Introducing Canada’s Justice Development Goals
Canada’s justice system isn’t accessible to everyone. In some parts of the country, there are delays, in others there are gaps in services. In rural communities, people’s access is different than in cities. People can’t always get service in their first language, including French or English. Despite these challenges to accessible services, people still need help when they have difficulties at work, with their housing, with consumer and debt issues and when their families change. In fact, about half of Canadians will face a serious legal issue in any three-year period The institutions and individuals working in the justice system recognize the extent of this crisis and are working together to try to address these issues.
Canada’s Justice Development Goals give a shared benchmark to aim for and connect the wide range of access to justice projects. No single goal is the most important and no entity is responsible for all of the change that is needed. Instead, these goals outline a collective set of changes that need to be made. The way that these goals are tackled will depend on your geography, your role, your experiences and your resources. There is room for, and a need for, new ideas and new research and new energy on each of these.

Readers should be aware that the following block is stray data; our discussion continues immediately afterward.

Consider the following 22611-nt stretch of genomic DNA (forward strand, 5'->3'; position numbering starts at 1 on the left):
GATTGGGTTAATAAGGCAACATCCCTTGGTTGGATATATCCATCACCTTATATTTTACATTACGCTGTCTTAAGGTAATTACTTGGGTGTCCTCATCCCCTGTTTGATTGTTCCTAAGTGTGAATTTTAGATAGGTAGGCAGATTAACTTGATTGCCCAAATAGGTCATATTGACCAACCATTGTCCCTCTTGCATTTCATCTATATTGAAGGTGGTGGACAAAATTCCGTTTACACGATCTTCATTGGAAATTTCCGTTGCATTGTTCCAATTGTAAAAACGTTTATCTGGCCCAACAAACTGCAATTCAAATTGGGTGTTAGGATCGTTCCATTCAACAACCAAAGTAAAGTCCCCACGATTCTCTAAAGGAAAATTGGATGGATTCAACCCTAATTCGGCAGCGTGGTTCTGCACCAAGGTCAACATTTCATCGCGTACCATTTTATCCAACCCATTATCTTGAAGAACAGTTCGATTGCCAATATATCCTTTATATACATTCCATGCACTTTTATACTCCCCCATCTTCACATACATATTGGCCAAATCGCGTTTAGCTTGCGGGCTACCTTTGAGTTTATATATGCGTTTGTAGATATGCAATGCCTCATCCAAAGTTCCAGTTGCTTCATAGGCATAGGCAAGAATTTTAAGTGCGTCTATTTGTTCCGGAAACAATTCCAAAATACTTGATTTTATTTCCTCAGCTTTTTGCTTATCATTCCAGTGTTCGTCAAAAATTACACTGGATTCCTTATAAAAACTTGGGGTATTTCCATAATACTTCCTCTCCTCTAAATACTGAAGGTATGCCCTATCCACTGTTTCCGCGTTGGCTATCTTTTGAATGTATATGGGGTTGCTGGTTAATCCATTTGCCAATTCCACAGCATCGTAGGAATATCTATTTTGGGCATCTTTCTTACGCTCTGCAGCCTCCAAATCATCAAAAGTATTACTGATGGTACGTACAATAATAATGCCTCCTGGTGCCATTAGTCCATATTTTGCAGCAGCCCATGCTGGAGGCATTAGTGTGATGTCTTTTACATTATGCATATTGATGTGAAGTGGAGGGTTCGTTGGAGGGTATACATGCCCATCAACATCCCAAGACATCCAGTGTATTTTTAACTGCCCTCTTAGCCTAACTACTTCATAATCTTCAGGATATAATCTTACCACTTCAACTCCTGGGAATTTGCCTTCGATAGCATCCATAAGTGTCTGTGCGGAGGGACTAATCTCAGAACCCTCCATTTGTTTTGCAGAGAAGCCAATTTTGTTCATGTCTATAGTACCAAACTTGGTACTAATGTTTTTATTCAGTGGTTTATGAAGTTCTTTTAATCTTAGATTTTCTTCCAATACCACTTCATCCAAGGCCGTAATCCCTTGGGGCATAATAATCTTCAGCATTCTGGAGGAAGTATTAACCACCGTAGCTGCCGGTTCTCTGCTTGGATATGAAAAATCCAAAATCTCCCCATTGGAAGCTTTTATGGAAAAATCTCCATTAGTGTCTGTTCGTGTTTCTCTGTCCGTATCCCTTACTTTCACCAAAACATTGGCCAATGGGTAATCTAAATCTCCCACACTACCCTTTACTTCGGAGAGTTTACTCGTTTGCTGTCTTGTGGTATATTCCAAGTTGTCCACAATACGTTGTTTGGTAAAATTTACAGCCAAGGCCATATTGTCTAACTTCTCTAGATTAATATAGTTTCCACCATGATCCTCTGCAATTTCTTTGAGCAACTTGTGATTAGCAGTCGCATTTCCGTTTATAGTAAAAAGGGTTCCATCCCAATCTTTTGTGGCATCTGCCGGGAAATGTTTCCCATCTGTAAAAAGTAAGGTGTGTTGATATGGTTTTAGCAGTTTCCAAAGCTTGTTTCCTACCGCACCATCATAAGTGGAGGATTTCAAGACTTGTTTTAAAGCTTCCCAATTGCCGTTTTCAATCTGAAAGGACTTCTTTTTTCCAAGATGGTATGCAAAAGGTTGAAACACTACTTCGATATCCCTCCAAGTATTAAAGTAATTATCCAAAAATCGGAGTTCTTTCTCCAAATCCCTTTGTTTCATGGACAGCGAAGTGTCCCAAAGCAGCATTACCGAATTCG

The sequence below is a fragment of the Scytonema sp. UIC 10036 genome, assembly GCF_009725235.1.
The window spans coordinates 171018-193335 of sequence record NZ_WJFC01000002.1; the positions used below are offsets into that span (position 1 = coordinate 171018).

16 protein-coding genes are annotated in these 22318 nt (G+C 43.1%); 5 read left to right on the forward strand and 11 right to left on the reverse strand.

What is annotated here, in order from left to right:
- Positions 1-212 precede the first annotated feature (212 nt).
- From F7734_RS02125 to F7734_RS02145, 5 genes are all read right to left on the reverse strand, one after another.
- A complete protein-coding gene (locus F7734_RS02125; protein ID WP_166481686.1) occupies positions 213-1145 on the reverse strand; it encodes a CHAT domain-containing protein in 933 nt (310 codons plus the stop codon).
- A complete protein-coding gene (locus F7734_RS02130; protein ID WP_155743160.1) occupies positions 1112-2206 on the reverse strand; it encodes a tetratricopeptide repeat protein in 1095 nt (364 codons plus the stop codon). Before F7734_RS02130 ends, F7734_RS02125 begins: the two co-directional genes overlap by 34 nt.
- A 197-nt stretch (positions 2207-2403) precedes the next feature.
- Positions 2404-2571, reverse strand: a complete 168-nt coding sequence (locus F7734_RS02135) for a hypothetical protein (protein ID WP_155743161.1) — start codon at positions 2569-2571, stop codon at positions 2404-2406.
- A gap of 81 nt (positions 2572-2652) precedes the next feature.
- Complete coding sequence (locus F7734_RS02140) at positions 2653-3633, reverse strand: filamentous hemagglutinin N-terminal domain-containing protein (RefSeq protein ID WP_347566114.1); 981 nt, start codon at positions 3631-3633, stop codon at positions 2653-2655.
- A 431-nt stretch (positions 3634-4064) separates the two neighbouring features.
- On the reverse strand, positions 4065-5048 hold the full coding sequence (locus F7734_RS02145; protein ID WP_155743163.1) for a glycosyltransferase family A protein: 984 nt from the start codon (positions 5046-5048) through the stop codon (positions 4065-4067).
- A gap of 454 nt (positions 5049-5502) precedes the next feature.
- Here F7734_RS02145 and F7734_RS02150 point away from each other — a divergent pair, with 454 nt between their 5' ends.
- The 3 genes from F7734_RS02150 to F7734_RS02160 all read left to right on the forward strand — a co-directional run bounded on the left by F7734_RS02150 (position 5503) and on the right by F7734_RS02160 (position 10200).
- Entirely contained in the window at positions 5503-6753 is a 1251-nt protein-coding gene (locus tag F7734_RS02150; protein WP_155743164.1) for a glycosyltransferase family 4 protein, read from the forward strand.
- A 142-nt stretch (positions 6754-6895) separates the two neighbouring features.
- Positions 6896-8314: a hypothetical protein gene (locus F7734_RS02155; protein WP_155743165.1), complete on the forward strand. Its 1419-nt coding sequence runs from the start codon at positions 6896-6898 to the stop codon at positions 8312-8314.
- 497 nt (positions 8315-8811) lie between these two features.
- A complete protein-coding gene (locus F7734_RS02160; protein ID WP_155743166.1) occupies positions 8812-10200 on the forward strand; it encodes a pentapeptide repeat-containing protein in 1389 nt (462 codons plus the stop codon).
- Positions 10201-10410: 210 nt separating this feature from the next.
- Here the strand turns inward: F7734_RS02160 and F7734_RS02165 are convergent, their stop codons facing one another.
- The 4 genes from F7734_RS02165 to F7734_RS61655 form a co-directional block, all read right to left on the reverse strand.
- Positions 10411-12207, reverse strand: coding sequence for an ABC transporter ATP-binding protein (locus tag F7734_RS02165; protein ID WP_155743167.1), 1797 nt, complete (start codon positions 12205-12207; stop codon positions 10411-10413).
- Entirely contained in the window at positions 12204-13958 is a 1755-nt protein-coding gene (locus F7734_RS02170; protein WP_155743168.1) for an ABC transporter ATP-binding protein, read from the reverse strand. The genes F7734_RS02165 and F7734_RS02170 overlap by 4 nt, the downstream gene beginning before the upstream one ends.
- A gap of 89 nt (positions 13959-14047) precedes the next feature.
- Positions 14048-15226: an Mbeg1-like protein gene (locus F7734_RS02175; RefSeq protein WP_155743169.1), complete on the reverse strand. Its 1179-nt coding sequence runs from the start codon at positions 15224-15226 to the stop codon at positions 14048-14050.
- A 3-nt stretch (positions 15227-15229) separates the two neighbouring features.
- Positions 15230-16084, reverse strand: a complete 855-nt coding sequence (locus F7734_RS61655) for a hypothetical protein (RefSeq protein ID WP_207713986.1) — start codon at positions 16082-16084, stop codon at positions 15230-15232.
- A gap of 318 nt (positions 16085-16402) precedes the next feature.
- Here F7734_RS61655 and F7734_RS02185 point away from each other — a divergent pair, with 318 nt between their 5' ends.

- Everyday legal problems
- Meet legal needs
- Make Courts Work Better
- Improve Family Justice
- Work Together
- Build Capability
- Analyze and Learn
- Improve Funding Strategies
Each year the Action Committee will update our collective progress on the Justice Development Goals, providing links to local and regional activity. Together we will make the complex changes that are needed to make the justice system work better for people in Canada. Visit the Justice Development Goals here to stay up-to-date and to spread the word about these goals.
 Ab Currie, The Legal Problems of Everyday Life: The Nature, Extent and Consequences of Justiciable Problems Experienced by Canadians (Ottawa: Department of Justice Canada, 2007) at 10.